A diet with lots of fresh produce is the healthiest decision for you and your family, but it’s not always easy to make this happen on the typical family’s budget. You can save money by stocking up on certain foods, such as spaghetti sqaush, during the growing season when it’s more readily available, or when there are sales or farmers markets to help cut your costs. This makes it more difficult to eat everything before it goes bad, however.
One option people sometimes use to get longer life out of their produce is to freeze it, but some produce is harder to freeze than others. Can you freeze spaghetti squash? You can, but it can get mushy after defrosting if it’s not done right. Here are a few tips for freezing spaghetti squash.
Image used under Creative Commons from Scott Veg
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Cook Your Spaghetti Squash Before Freezing
Before freezing, you will need to cook your spaghetti squash. To cook a spaghetti squash, preheat your oven to 375 degrees. Cut the squash in half lengthwise and coat the cut sides with olive oil, then cook both halves cut side down on a baking sheet or glass baking dish for about 40 minutes. The cooking time may vary depending on the size of the squash, but when the squash is fully cooked, you should be able to easily stick a fork in its rind. Don’t overcook it, as it will make it mushy, and contribute to the texture issues that freezing can cause!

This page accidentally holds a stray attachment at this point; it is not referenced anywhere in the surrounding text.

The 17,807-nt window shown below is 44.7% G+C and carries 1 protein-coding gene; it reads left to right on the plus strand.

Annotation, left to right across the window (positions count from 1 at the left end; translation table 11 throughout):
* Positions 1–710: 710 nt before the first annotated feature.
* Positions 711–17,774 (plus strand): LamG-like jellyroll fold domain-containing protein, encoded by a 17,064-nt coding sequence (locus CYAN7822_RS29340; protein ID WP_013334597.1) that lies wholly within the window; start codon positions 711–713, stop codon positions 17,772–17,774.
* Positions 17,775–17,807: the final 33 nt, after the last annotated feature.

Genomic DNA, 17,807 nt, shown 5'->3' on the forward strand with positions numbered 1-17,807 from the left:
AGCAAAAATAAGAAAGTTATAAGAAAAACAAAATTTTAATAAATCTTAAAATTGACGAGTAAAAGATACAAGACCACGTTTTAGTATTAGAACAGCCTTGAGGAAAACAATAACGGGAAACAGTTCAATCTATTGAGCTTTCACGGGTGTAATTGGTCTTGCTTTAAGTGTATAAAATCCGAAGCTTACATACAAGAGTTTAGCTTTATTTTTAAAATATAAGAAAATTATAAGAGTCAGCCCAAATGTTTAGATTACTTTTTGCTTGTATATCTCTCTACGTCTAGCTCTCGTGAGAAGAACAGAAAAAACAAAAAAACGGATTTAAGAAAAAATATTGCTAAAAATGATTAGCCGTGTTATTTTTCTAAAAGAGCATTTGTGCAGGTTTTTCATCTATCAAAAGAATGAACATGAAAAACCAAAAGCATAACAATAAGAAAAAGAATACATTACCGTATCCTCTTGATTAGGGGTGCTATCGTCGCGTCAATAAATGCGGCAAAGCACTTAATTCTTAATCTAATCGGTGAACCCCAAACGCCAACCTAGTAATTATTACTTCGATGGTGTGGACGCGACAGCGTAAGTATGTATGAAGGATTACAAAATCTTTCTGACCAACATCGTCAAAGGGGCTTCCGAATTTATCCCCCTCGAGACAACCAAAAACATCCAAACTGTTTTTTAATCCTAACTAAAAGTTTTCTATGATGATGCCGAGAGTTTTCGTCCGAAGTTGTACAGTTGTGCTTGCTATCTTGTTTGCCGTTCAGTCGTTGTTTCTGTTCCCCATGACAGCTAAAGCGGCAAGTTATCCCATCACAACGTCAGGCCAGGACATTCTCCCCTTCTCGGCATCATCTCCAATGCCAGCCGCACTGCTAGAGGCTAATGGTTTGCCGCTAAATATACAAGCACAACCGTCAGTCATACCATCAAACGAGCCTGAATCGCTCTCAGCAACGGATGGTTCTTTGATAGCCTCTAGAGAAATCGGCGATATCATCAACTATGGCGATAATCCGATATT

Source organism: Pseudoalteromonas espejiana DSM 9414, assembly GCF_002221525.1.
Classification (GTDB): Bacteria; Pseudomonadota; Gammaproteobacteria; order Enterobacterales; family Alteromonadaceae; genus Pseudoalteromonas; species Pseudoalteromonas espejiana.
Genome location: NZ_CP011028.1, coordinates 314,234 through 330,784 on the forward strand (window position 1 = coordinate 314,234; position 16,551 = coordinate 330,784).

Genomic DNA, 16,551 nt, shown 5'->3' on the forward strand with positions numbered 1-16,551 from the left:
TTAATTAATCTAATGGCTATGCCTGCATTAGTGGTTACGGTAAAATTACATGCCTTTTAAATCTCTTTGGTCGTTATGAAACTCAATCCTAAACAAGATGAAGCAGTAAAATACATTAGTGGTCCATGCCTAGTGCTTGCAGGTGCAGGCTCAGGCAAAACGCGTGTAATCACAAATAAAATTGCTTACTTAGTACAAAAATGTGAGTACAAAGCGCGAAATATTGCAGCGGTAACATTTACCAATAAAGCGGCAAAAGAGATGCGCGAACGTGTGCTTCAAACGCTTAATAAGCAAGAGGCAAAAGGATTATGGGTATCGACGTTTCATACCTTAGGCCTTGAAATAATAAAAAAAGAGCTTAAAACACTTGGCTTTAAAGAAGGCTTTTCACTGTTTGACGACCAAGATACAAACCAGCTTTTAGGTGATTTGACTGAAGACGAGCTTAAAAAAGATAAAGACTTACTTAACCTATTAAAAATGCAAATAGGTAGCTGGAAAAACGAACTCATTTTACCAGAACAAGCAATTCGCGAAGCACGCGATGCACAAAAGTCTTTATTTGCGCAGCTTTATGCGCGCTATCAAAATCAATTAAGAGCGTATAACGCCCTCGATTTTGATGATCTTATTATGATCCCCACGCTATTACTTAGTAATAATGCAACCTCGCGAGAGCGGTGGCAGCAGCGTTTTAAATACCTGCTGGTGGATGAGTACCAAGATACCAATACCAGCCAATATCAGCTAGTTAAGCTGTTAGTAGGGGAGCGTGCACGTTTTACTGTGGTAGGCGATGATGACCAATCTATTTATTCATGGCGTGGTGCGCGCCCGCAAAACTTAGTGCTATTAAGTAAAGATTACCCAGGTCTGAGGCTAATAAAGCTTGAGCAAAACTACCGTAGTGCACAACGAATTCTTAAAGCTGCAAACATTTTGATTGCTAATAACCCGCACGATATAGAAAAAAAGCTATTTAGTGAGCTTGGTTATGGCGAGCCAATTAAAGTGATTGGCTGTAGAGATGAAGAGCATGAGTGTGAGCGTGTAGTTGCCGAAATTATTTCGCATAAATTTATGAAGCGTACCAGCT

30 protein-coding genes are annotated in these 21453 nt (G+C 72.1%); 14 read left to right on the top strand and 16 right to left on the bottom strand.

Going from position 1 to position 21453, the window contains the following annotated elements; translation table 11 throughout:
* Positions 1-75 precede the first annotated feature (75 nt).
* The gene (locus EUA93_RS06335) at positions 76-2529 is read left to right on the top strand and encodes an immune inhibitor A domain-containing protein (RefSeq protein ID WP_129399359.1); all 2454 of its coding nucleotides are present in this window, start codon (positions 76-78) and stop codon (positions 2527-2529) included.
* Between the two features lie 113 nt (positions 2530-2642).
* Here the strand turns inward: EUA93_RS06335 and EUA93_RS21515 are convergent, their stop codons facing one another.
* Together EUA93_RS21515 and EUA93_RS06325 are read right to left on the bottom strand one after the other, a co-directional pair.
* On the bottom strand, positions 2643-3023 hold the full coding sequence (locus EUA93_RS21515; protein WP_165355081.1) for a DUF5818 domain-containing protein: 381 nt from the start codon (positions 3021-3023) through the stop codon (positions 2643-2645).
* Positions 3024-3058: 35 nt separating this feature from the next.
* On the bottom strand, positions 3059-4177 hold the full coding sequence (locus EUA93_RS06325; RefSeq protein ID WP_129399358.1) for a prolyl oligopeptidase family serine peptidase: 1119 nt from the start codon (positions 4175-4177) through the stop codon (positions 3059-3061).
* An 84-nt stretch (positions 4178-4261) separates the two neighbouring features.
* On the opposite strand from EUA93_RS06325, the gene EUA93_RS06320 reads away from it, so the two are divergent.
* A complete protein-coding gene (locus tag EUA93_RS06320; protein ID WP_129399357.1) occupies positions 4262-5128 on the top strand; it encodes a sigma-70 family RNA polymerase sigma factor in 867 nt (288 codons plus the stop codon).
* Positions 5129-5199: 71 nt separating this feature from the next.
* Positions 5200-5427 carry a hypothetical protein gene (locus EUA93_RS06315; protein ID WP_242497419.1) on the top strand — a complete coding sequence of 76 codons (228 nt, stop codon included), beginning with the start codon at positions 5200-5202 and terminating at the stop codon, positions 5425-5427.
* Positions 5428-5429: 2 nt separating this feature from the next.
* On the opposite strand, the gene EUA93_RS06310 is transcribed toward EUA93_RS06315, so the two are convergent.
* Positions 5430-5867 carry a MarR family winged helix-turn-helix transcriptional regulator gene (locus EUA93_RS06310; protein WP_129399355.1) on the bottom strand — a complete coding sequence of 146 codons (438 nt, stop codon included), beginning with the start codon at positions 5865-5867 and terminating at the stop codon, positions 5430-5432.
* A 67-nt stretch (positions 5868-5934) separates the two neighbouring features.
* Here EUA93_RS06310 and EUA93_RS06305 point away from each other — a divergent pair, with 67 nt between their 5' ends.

How to Prep Cooked Spaghetti Squash for Freezing
Freezing cooked spaghetti squash tends to make it mushy if not done right, so how you prep it for freezing is very important. First, be sure to separate the spaghetti-like ribbons of squash with a fork and take it all out of the rind, just as you would if you were going to eat it right away. Before freezing your spaghetti squash you’ll need to take the extra step of draining it very well, preferably in a colander in the fridge overnight. Draining as much water out as possible will make it less prone to mushiness after freezing.
Freezing Spaghetti Squash: Skillet Reheat Method
One way to freeze spaghetti squash is to plan to reheat it in a skillet. Frying it makes it crispy and keeps it from getting mushy. To do this, separate the spaghetti squash into smaller portions and seal in freezer bags, so that you can defrost only what you need.
Be sure to freeze the squash without combining any sauces with it, to make it less likely to get mushy. When it’s time to defrost the squash, cook it in the frying pan with Parmesan cheese, spices, or whatever else is desired. Frying it will give it a crispy texture, instead of letting it get mushy.
Making and Freezing Casseroles
Spaghetti squash can also be used in casseroles that are then frozen, to be reheated in the oven later. Combine the cooked spaghetti squash with the other ingredients, and then put in a baking pan. Simply freeze the entire pan without cooking it. When it’s time to cook the casserole, simply preheat the oven and cook for 25 to 30 minutes, depending on the recipe and the size of the casserole. Making a casserole with the squash will help to resolve its tendency to get mushy.
Spaghetti squash can last six months in the freezer if you prep it right, but it’s probably best if you eat it within a couple months. It’s not impossible to freeze, though, so feel free to stock up on this delicious vegetable next time you see it on sale!